6 Tips For Planning Your First Overseas Climbing Trip

6 Tips For Planning Your First Overseas Climbing Trip

For the eager climber, indoor climbing no doubt has its perks, and certainly its highs. That said, nothing quite beats the feel of real rock beneath your fingertips and the exhilarating feeling of completing a challenging outdoor climb. If you’re itching to get out there and experience it for yourself, it might just be time to plan your very first climbing trip – and why not consider the venture overseas to make it one to remember? Without a doubt, there’s a lot that goes into the planning, and there are a number of things that can only be learned through experience alone. However, we’ve put together a few tips you should know from the get-go, to help you ensure that your first climbing trip runs smoothly, without any hiccups.


  1. Choose your destination wisely


The destination that you choose for your trip will likely have the biggest impact on how you enjoy your very first climbing trip experience. As tempting as it may be to just pick a nice location and go, it’s absolutely vital to research the area before you set anything in stone (no pun intended). Manage your own expectations by familiarising yourself with international climbing grades and making sure that you have the equivalent for the levels at which you plan to climb, otherwise you’ll be in for your fair share of disappointment when you arrive.


  1. Plan your trip around the weather


Another factor to consider when choosing your destination is the weather. It really goes without saying that you’ll want to take every possible measure to avoid severe weather, otherwise you’ll be stuck inside for the entirety of your trip. Frustratingly, the weather is beyond your control, and trying to predict it can often be hit or miss. If you’re planning a climbing trip in a location notorious for mood-swings in the sky, such as the UK, pay close attention to weather forecasts. Though, you’ll find that you’ll generally have more luck if you set off to sunnier climates, where the weather is generally much easier to judge. It’s said that the ideal climbing temperatures are between 15-24 degrees celsius, so keep this in mind.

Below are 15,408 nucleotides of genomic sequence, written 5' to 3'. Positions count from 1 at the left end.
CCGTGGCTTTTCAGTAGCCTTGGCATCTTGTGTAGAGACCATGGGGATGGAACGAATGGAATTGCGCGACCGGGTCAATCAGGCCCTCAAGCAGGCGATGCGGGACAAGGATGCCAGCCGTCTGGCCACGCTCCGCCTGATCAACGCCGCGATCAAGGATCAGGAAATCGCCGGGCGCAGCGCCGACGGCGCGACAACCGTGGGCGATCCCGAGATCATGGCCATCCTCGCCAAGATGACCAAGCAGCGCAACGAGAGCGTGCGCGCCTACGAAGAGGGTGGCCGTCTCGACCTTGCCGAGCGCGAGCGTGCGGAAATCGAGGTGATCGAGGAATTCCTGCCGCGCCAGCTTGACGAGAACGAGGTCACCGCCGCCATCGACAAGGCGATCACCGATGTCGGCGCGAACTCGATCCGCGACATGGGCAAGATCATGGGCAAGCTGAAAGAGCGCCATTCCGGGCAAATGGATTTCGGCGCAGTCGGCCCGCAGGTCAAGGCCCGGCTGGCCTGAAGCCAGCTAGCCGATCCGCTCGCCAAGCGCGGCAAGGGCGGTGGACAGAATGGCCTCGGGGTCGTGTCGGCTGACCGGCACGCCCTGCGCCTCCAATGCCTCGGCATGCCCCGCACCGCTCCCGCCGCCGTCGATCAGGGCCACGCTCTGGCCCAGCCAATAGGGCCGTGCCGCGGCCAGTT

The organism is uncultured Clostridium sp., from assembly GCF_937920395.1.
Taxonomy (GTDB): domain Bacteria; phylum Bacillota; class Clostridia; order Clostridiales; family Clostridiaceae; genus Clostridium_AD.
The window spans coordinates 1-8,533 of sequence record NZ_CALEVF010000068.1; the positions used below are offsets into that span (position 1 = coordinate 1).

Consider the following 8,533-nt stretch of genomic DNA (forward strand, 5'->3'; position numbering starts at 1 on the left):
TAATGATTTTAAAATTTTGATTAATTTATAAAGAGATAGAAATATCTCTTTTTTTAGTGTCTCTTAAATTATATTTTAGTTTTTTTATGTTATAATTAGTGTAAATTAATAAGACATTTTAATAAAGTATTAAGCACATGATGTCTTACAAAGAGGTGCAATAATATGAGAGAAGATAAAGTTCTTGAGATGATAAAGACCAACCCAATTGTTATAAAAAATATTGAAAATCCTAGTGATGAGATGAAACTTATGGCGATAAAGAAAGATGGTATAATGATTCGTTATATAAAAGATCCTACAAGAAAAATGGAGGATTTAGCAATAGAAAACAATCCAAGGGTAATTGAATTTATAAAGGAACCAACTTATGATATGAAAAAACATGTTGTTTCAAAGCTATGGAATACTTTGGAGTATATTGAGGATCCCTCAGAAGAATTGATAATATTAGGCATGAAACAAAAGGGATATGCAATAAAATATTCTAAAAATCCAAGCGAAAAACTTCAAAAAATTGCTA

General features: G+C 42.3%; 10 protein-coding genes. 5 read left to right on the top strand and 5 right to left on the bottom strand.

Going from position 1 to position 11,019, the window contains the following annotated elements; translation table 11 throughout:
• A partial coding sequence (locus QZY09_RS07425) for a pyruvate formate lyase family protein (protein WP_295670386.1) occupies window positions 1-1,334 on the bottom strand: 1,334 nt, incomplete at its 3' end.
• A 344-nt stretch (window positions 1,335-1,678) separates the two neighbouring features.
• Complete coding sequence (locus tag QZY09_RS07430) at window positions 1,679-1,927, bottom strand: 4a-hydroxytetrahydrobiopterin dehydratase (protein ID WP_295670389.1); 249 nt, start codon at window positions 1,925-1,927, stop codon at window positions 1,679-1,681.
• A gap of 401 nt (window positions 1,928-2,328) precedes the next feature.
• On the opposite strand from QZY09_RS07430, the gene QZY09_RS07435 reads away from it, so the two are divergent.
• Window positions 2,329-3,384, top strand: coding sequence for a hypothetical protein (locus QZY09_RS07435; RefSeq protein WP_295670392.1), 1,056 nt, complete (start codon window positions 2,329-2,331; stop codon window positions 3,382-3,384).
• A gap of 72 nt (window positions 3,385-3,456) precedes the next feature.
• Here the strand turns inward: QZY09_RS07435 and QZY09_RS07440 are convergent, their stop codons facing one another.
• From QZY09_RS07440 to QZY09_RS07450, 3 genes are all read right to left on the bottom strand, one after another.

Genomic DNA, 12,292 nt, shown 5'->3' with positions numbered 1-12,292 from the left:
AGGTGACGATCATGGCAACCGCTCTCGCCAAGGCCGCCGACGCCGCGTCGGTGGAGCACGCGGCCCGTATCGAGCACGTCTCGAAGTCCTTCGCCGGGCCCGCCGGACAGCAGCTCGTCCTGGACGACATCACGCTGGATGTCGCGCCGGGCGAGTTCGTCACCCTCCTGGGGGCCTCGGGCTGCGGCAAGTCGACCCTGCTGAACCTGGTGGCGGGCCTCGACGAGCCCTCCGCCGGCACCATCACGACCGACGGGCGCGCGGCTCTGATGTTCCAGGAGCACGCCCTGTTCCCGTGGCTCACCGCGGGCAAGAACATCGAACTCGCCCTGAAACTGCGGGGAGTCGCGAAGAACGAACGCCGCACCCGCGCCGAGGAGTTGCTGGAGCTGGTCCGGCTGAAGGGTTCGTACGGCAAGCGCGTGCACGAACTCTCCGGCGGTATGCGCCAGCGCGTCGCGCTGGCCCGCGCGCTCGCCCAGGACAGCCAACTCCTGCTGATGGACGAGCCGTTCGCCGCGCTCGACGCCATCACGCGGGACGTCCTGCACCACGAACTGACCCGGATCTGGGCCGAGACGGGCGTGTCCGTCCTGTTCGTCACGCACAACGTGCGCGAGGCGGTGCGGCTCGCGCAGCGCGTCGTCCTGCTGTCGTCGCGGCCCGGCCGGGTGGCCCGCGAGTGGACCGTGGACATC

1. Ship your kit ahead to your destination


Depending on your destination, you may find that you can rent your climbing kit nearby your routes. However, this may not always be the ideal option for some climbers. After all, once you’ve assembled a kit that works best for you, there’s nothing quite like using your own, so being able to bring it overseas on a trip is essential for many, and understandably so. With this in mind, organising how you’ll transport your climbing equipment should factor into the early stages of planning your trip. If you’re flying to your destination, your airline should allow you to carry your climbing gear with you on your flight. However, depending on its size, doing so can be surprisingly costly due to oversized baggage fees applied to special baggage.


Thankfully, there is a handy alternative. You can have your climbing kit transported to your destination with a shipping company, who can collect your items straight from your front door at home and ship them ahead to your destination so that they can meet you upon arrival.


  1. Choose your accommodation wisely


Depending on your location, you’ll likely have a variety of options available when it comes to accommodation. Some areas may offer hotels, apartments, B&Bs or even log cabins close to your climbing routes. If you’re setting off somewhere more remote, camping may even be an option. Though, when it comes to deciding where you’ll lay your head each night, you should choose wisely. If you really want to experience the great outdoors to the fullest extent, camping could be ideal. However, a little bit of luxury never goes amiss, especially when you’re spending your days doing an activity that is so taxing on your physical and mental health. Consider your own needs, as well as that of your group, if you’re setting off with one.


  1. Be mindful when climbing in remote areas


Climbing in remote areas can be challenging and exhilarating, it can really feel like you’re going off the beaten path and experiencing something totally new. However, as exciting as it can be, be mindful when climbing in remote areas. As far out as you may venture, be sure stay aware of your location at all times, and keep a note of contact details for local emergency services, should you need them. It may also be a good idea to inform the staff where you are staying of the area you are climbing, and to set a time for when you’ll be back.


  1. Take out adequate medical insurance


Taking out adequate medical insurance is important when travelling overseas for any reason, but this is especially the case when setting off for a climbing trip. Doing so prepares you for the worst case scenario, and although it’s unlikely that you’ll seriously hurt yourself on your trip if you strictly follow all safety precautions, it’s far better to be fully prepared than to be faced with medical costs that could substantially increase the overall cost of your trip.